Tuesday, 15 May 2012

Bristolblog 2012

The UK convention circuit, as I’ve mentioned before, is for me the beating heart of the British comics industry – which is to say that it’s where the indies build their followings and represent themselves. It’s also the place where I make the majority of my own pitches, launch books and meet potential collaborators. It is my home, my playground and my place of work.

Furthermore, Bristol is genuinely where it all started for me. As a result, launching a book in the Passenger Shed is a particular kick – especially considering that the last time I set foot in that place I walked out with an agreement to publish Cancertown: An Inconvenient Tooth and an offer to take on the Starship Troopers ongoing series. Launching two titles in one day there this year, almost by definition, elevated my convention experience into “best ever” territory on sentimental value alone.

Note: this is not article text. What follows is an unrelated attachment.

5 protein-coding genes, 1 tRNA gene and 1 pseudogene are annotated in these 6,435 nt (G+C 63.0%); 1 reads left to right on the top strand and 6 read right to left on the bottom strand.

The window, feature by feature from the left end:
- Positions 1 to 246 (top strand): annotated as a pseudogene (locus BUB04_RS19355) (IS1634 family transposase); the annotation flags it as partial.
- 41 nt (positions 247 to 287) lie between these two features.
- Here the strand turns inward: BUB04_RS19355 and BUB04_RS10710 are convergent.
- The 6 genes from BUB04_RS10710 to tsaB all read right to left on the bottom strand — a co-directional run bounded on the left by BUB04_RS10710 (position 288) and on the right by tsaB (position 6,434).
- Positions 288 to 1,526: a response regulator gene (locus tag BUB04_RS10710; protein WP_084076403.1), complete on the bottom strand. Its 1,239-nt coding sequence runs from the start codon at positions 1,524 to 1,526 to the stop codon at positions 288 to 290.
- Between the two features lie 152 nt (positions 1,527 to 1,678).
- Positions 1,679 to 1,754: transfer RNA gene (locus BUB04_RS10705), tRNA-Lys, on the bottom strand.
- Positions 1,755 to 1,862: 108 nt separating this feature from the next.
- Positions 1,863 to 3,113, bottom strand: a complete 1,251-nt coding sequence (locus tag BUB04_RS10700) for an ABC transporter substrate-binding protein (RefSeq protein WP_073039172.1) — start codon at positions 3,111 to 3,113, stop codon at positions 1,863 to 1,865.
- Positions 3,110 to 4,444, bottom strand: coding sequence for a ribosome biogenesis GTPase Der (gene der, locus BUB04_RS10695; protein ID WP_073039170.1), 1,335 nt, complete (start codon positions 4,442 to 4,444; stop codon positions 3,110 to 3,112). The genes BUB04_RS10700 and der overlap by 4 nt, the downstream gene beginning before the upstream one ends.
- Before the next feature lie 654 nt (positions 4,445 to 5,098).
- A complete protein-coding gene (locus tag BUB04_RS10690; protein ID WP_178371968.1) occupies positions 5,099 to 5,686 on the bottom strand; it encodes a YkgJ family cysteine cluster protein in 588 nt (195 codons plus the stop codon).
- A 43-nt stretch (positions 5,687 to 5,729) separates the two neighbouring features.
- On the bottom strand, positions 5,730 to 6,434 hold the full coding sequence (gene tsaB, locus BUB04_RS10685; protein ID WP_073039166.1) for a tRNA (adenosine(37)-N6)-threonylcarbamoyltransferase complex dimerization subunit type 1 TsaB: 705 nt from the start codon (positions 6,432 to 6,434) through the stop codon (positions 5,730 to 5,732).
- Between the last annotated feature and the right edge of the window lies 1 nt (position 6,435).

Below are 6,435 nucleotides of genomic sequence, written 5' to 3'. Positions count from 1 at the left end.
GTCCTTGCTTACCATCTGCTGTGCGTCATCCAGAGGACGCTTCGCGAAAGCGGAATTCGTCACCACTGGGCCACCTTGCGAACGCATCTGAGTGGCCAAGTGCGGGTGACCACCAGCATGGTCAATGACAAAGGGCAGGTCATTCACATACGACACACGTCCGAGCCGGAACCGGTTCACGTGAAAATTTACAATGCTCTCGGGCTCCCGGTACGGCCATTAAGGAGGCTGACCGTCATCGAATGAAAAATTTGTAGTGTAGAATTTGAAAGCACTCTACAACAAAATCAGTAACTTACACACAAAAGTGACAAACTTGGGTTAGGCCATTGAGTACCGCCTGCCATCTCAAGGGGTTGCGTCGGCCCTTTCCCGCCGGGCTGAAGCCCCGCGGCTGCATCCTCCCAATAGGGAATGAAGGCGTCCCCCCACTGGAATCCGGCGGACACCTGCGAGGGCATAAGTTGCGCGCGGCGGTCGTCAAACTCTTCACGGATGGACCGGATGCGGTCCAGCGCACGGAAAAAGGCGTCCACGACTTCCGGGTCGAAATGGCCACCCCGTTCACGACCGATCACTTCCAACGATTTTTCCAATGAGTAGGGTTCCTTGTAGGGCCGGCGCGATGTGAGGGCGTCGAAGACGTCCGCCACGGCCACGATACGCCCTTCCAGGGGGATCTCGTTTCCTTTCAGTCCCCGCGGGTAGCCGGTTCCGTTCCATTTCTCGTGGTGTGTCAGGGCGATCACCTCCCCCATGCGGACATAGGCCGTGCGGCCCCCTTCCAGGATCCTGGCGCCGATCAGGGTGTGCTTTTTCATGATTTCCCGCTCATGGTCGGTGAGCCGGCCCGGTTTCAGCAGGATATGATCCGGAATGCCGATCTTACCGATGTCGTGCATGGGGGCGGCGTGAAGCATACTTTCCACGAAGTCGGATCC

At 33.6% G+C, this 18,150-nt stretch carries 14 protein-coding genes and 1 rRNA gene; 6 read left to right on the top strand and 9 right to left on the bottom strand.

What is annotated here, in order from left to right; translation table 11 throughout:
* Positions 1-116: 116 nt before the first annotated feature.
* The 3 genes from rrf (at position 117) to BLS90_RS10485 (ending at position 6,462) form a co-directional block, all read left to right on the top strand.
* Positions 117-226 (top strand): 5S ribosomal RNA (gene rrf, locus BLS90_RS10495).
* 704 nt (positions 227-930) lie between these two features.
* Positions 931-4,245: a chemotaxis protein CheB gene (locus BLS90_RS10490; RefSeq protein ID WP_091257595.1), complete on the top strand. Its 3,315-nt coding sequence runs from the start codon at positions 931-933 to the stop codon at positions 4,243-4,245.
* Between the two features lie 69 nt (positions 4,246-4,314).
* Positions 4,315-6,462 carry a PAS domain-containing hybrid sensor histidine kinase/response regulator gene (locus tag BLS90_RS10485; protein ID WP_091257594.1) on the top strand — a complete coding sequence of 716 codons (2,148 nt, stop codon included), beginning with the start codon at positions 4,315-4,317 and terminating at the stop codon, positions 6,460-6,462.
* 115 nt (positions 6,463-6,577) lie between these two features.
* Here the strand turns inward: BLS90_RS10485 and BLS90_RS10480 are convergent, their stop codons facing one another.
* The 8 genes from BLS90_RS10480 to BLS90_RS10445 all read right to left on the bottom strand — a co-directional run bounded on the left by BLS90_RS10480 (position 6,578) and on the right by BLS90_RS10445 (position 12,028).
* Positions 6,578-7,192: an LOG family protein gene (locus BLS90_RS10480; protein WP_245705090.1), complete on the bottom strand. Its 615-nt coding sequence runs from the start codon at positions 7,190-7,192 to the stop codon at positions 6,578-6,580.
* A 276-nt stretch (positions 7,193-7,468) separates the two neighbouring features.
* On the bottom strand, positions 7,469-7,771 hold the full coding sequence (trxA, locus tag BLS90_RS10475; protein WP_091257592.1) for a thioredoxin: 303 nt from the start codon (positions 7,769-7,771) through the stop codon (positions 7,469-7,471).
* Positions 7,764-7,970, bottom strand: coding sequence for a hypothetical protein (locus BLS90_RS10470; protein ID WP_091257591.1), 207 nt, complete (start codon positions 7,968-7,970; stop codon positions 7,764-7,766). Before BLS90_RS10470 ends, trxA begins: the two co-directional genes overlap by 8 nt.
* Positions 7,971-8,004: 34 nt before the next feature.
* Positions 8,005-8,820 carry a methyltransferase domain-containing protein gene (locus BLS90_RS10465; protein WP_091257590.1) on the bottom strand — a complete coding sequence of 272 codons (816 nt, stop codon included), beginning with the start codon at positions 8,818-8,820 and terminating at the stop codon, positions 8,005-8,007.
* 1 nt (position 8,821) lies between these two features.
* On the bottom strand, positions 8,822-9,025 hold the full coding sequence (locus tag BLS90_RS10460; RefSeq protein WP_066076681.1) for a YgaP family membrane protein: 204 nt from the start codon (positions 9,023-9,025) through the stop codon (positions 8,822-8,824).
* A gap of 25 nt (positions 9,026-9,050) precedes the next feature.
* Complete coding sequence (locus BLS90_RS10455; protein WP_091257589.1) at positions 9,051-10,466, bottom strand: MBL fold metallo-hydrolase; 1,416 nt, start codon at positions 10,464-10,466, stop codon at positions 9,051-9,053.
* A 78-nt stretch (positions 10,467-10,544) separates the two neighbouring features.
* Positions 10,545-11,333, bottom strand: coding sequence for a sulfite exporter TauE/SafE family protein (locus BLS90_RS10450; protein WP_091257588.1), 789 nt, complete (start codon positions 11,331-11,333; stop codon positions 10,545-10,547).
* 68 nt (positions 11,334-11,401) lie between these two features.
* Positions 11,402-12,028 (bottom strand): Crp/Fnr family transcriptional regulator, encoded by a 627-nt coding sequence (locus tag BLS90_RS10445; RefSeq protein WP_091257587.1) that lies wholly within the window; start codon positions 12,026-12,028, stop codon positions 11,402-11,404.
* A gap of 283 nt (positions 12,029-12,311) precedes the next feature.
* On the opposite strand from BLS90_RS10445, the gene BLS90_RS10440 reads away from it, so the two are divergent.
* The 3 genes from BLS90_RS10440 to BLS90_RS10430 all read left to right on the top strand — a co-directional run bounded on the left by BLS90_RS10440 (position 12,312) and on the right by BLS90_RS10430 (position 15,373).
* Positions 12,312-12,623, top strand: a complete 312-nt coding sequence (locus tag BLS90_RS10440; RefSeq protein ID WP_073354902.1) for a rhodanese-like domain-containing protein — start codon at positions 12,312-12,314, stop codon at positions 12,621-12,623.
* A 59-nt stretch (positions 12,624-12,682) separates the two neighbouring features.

Here, then, is an account of my Bristol Expo 2012 adventure, in whatever random order it bleeds out of my brain as I travel home on Monday morning.

White Knuckle
The main “business event” of the convention for me was the launch of White Knuckle, the serial killer book from Valia Kapadai and me. The pre-order offer Nic Wilkinson had been running had proven to be a great success, and it was fantastic to watch the reactions Valia’s art was getting. In terms of narrative tone and visual style, White Knuckle represents something of a departure for my books, so the comments we received and the number of items leaving the table were deeply cool.

There was also the White Knuckle panel, of course – which I was thinking of more as an opportunity to sing Valia’s praises than to sell more copies. Scott Grandison did his usual great job of steering two over-excited co-creators toward some kind of coherent discussion, and one expertly judged question from the audience caught me so off-balance that even now I don’t remember what I said or whether I even came close to providing an answer. People seemed to warm to Valia instantly in what I believe was her first UK convention panel, and there were confident predictions about her future from Markosia Top Dog, Harry Markos.

Cancertown 2 Preview